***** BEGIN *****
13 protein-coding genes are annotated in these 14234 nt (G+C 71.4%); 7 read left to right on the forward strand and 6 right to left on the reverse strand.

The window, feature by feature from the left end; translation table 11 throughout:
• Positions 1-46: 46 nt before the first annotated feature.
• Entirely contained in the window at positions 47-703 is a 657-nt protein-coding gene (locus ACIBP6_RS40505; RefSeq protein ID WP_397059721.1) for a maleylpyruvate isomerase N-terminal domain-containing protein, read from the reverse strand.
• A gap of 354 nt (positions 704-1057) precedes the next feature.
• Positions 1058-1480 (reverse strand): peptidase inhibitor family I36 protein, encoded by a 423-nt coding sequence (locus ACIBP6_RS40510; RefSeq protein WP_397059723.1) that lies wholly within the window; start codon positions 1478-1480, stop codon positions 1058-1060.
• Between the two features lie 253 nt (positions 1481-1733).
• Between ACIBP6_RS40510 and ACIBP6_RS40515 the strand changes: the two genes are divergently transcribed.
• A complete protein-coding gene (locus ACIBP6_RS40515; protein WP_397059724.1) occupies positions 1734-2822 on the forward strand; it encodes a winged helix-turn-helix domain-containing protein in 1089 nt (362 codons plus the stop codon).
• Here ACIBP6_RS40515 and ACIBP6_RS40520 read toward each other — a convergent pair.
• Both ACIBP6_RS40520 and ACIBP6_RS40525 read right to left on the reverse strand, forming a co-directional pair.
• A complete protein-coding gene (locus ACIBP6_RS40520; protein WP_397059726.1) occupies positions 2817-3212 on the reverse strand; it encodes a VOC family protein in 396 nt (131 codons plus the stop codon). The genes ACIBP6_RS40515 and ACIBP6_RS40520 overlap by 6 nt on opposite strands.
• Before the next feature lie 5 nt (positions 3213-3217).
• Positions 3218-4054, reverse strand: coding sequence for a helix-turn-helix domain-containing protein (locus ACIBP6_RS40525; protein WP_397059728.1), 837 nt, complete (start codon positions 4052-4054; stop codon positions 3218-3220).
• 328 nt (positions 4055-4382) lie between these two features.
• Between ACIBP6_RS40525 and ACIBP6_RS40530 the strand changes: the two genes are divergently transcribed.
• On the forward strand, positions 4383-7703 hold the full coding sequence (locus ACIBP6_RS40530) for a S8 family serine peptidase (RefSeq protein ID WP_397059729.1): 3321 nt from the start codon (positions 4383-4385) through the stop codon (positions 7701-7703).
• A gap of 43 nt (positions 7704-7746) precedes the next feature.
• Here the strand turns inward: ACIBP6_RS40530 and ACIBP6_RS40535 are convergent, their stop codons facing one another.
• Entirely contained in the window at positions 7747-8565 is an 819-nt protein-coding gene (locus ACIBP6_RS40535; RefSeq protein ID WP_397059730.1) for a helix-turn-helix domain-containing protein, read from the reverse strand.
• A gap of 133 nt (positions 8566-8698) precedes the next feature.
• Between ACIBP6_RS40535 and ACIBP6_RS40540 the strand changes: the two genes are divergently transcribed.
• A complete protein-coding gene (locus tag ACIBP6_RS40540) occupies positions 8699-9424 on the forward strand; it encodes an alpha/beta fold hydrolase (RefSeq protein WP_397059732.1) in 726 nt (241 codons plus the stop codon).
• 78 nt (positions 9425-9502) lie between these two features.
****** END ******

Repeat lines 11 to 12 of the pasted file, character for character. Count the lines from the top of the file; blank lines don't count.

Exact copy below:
• Both ACIBP6_RS40520 and ACIBP6_RS40525 read right to left on the reverse strand, forming a co-directional pair.
• A complete protein-coding gene (locus ACIBP6_RS40520; protein WP_397059726.1) occupies positions 2817-3212 on the reverse strand; it encodes a VOC family protein in 396 nt (131 codons plus the stop codon). The genes ACIBP6_RS40515 and ACIBP6_RS40520 overlap by 6 nt on opposite strands.